By Brad Banyas, OMI
The financial services market just got another competitor. This one has wings and a dainty little name, but don’t let the name fool you; it’s got lots of consumer clout.
Walmart and American Express are teaming up to offer consumers a reloadable prepaid debit card — called a “Bluebird” — as an alternative to debit and checking accounts. The cards will have no minimum balance, and no monthly, annual or overdraft fees, and many feel that the Bluebird is an early sign of trouble for banks and credit unions.
Banking Fees Backlash
Escalating fees have been front page news, with some bank fees rising 25 percent or more. This has resulted in pushback from customers who often feel that they are being “nickel and dimed.” Consumer sentiment often is that with the advent of online and mobile technology, banking fees should be less expensive, not more expensive. As a result, retail banks are experiencing a period of sluggish growth and sharply reduced profitability. Returning to profitability will require that banking institutions re-earn customer loyalty.
Walmart is taking advantage of waning customer loyalty in the financial services market. Indeed, the Bluebird was built on feedback from consumers who said they were bothered by the rising fees related to checking accounts and debit services. “Our customers tell us that they’re tired of navigating a complex maze of do’s and don’ts to avoid the ever growing list of fees found on checking products,” said Daniel Eckert, vice president of financial services for Wal-Mart U.S., in a statement. “The Bluebird solves that problem and will help customers more affordably manage their everyday finances.”
Bluebird cards provide a surprising level of sophistication: direct deposits, remote deposits with a camera phone, online bill payments and peer-to-peer money transfers through an app or online. Bluebird accounts are free online or cost only five dollars for a start-up kit at Wal-Mart.
Don’t let the cute little Bluebird card fool you; it represents a significant shift in the market. Wal-Mart is one of the worlds most valued companies and over 100 million consumers shop at Wal-Mart every week. In comparison Bank of America serves only about 57 million customers a year. The stakes are high for banks and credit unions to deliver the right experience for the interactions that most matter to customers and that will in turn earn back their loyalty.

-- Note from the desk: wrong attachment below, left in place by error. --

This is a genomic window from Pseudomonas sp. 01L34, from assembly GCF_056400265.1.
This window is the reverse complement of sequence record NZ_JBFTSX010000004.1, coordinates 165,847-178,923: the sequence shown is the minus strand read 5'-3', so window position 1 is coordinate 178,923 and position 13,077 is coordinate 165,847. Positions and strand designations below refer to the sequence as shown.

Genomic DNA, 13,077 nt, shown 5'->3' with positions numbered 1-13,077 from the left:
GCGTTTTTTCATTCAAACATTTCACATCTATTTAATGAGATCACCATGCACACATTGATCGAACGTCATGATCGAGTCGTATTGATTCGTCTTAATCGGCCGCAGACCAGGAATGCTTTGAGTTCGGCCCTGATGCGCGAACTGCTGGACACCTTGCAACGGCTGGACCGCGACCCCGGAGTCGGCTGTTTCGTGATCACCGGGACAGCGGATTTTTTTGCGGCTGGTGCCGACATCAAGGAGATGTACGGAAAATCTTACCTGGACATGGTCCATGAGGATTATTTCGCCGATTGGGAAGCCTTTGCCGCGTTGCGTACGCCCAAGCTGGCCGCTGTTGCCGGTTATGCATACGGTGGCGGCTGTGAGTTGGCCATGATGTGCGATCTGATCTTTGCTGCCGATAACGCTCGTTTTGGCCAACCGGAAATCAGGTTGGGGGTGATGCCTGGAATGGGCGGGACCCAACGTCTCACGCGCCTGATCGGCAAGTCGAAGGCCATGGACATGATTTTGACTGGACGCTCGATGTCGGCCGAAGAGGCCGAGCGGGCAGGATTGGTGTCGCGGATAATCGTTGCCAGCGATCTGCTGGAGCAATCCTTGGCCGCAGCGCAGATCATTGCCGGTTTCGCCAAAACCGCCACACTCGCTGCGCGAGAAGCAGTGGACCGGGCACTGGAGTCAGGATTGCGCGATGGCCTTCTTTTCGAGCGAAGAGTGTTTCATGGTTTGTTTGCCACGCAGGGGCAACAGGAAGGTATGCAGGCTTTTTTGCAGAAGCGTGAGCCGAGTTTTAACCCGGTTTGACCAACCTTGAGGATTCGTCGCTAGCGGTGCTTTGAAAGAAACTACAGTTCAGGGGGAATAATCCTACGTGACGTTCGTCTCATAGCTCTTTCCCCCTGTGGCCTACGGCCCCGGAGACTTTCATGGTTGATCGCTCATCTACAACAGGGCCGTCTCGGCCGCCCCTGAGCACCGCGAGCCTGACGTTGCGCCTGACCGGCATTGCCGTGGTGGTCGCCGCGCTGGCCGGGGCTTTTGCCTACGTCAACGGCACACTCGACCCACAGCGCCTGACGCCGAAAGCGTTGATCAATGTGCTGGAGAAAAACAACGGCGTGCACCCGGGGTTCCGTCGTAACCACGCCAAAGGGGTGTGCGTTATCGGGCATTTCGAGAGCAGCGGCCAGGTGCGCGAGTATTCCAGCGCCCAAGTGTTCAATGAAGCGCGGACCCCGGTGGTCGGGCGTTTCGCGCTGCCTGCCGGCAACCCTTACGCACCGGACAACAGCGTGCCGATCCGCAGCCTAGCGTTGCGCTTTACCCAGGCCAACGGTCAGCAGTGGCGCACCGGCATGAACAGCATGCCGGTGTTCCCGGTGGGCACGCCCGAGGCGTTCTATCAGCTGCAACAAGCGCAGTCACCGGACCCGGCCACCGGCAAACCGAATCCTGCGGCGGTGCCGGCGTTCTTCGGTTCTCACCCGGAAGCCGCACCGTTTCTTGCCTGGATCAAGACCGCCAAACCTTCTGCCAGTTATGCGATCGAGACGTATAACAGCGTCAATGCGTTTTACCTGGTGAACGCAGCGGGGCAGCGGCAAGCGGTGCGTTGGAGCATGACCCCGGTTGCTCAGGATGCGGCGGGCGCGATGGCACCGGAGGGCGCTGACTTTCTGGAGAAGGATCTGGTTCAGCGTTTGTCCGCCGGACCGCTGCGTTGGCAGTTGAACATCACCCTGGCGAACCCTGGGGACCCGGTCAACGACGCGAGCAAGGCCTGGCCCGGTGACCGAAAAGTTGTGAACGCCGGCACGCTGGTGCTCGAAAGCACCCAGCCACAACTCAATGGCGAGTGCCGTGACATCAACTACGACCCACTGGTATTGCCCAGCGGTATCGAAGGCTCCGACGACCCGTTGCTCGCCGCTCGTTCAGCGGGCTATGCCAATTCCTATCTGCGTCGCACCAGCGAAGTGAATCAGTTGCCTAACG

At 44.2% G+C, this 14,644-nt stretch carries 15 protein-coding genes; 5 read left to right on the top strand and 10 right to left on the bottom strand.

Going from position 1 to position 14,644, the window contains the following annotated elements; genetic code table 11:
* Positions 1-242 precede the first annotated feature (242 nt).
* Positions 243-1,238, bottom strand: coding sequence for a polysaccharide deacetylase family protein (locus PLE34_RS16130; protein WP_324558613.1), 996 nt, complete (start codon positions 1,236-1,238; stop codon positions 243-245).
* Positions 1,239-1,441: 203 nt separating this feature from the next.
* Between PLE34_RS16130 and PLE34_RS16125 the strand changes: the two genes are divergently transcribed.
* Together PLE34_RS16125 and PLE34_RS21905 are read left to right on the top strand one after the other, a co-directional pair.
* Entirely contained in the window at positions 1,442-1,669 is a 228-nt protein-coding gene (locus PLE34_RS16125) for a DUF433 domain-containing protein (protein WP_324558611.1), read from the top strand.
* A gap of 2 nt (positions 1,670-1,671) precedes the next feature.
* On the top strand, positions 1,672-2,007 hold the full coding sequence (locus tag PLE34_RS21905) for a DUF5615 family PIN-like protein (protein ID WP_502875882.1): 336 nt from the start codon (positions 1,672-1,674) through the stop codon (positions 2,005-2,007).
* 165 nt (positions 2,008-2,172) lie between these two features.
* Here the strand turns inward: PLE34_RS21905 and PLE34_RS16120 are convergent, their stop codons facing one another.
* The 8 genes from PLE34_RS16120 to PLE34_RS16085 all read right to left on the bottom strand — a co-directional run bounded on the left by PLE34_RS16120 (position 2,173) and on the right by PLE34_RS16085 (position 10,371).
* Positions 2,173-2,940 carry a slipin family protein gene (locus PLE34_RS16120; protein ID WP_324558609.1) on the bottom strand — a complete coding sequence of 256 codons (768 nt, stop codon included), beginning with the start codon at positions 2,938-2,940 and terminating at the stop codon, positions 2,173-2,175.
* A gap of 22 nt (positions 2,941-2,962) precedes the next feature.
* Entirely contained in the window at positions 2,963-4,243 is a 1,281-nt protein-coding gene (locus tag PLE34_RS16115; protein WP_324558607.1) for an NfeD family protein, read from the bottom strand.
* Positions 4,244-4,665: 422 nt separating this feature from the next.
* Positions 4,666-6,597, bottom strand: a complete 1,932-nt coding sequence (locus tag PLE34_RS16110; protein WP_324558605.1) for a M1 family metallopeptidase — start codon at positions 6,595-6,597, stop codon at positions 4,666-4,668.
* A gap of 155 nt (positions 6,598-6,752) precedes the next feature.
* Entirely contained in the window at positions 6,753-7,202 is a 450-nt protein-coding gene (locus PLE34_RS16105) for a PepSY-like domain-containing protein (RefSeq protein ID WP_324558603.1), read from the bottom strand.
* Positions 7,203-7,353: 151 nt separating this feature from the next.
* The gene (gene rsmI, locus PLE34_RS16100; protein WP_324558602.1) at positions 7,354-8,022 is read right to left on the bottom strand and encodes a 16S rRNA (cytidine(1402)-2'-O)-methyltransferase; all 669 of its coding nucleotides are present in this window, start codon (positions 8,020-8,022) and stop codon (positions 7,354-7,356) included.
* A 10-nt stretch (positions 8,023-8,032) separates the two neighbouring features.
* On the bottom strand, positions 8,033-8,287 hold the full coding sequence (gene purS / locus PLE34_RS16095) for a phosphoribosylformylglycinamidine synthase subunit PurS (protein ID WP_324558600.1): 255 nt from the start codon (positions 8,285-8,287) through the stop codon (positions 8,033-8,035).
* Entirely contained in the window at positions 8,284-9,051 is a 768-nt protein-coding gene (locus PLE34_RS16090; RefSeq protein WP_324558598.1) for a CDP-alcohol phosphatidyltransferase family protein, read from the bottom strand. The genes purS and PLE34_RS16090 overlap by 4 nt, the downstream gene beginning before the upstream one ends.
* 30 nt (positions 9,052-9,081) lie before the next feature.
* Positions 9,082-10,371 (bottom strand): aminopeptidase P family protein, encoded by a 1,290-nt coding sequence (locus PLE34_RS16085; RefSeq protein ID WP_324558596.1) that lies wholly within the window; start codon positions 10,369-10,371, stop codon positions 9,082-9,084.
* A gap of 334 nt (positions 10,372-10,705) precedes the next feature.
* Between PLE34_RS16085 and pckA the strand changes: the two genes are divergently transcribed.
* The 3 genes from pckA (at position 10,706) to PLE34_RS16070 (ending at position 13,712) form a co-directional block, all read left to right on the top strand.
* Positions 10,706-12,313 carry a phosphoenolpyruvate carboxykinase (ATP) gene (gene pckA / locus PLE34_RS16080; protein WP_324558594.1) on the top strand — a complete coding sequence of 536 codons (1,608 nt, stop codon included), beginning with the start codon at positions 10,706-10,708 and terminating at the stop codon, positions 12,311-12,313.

What’s at Stake
In a recent Bankrate poll, 72 percent of Americans said they would consider switching banks if their financial institution raised its fees. That is up from 64 percent in March of 2011 and the trend should be a wake up call for the banking and financial services industry. Think about it: 3/4ths of consumers are willing to move their money based on checking account fees. Not much loyalty there – and it’s no longer just about one-off events like Bank Transfer Day; more and more consumers are looking for alternatives to traditional banking. As a result, we will see more and more financial services being commoditized and made assessable by the brands consumers love like Wal-Mart, Apple, Google, Facebook and PayPal. These powerful brands are flush with cash, resources and loyal fans, and are in full swing developing similar “Bank Lite” services.
Capture the Love or Watch um Fly
Let’s face it: not too many customers hit the “like” button when it comes to their financial institution. But according to a 2011 study conducted by Bain, when consumers were asked what earns their loyalty the majority said that loyalty is built interaction by interaction through exceptional customer service, convenience and experiences that strengthen the bank’s brand reputation. Sustaining a strong flow of positive customer experiences is critically important, especially in a world of social media. Earning loyalty also requires eliminating sources of dissatisfaction and delivering experiences that delight.
Winning at the Point of Interaction
One key to unlock customer loyalty will be to find better ways to communicate through routine communications. Every month, firms issue countless account statements, explanations, and a host of other transactional documents. Unlike junk mail or spam, this commonplace correspondence gets attention. Managing the customer experience means regarding this “monthly appointment” as an untapped opportunity to further your customer relationship and add value through financial advice, loan portfolios, credit lines and delivering better service through lower cost self service channels.
In the end it all comes down to the perception of your brand in the eyes of your customers. If it’s positive you win; if it’s negative: beware. The good news is that member and customer communication management technologies like OMI’s TransXaction allow credit unions, banks and other financial institutions to have two-way, back-and-forth interactions with members and leverage account and activity information to craft well-tough loyalty programs.